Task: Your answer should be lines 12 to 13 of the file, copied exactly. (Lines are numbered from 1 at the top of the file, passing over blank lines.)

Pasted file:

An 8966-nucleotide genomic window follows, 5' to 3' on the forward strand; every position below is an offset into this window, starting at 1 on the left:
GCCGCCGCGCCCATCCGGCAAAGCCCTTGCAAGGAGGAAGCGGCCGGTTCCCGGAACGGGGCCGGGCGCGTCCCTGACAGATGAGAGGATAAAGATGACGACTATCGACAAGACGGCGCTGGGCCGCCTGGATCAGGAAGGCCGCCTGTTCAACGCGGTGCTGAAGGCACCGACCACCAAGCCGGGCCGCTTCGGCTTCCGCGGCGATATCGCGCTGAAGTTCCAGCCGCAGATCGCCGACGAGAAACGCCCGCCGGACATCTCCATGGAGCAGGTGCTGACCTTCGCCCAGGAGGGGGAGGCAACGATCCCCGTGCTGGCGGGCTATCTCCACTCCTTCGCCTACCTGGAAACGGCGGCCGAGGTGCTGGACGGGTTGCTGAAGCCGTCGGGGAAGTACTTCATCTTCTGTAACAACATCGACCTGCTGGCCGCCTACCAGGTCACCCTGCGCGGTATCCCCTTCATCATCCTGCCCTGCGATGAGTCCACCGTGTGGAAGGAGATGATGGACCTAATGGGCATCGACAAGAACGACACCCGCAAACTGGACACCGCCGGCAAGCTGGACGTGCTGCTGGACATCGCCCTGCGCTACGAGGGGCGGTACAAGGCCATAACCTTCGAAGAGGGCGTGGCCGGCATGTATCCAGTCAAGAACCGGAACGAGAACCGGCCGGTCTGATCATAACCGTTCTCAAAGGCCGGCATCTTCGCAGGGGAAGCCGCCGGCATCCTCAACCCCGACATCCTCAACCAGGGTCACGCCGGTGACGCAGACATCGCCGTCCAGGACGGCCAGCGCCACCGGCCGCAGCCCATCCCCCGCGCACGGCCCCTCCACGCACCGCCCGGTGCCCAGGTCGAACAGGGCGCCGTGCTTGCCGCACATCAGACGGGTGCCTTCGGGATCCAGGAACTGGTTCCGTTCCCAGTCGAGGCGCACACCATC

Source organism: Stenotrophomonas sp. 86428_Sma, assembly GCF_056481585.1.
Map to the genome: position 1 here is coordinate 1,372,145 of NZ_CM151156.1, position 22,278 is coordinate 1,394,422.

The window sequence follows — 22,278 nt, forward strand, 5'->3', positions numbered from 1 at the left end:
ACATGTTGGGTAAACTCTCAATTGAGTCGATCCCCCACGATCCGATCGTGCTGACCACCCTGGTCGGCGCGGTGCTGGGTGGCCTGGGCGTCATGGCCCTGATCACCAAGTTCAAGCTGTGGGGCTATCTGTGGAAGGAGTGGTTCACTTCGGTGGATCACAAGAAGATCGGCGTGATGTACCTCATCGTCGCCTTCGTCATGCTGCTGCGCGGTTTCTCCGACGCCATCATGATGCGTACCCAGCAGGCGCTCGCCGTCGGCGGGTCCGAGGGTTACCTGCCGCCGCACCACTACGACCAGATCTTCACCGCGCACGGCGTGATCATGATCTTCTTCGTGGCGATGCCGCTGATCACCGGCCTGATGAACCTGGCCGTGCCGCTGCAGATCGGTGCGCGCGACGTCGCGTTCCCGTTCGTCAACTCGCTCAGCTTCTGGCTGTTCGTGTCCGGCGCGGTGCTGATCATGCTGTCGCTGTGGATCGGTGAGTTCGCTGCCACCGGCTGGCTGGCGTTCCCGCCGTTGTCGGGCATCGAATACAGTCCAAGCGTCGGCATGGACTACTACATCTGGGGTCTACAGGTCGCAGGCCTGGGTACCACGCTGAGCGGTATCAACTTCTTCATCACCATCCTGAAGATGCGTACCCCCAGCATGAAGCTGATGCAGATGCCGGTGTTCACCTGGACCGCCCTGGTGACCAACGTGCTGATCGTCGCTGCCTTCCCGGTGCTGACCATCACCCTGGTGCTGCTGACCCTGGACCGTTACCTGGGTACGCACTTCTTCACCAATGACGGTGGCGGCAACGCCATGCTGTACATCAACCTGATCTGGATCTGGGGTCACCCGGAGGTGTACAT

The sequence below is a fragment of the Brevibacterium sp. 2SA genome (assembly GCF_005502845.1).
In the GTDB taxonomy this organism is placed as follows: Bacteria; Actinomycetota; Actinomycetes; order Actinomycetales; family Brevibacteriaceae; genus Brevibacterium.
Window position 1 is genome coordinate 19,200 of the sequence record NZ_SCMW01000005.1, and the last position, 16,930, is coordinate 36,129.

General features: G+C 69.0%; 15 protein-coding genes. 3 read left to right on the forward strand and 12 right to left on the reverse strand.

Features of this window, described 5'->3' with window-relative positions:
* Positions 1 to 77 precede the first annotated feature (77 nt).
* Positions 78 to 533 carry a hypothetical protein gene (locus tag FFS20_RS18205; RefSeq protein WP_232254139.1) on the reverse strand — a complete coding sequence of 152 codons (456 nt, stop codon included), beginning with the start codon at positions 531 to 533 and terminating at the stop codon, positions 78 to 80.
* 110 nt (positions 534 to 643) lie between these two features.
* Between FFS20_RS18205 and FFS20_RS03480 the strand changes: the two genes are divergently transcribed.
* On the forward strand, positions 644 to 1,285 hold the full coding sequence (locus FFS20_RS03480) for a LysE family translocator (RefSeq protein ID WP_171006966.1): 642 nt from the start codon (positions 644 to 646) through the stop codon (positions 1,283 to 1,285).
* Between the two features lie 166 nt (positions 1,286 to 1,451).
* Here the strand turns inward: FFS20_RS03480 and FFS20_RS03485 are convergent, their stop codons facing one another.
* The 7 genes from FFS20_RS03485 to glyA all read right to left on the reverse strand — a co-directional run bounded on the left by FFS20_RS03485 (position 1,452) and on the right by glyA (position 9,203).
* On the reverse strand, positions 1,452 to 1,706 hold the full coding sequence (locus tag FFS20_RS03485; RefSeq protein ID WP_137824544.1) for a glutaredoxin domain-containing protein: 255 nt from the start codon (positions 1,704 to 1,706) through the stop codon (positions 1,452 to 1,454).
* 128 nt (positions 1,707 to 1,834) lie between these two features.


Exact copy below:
* Positions 1 to 77 precede the first annotated feature (77 nt).
* Positions 78 to 533 carry a hypothetical protein gene (locus tag FFS20_RS18205; RefSeq protein WP_232254139.1) on the reverse strand — a complete coding sequence of 152 codons (456 nt, stop codon included), beginning with the start codon at positions 531 to 533 and terminating at the stop codon, positions 78 to 80.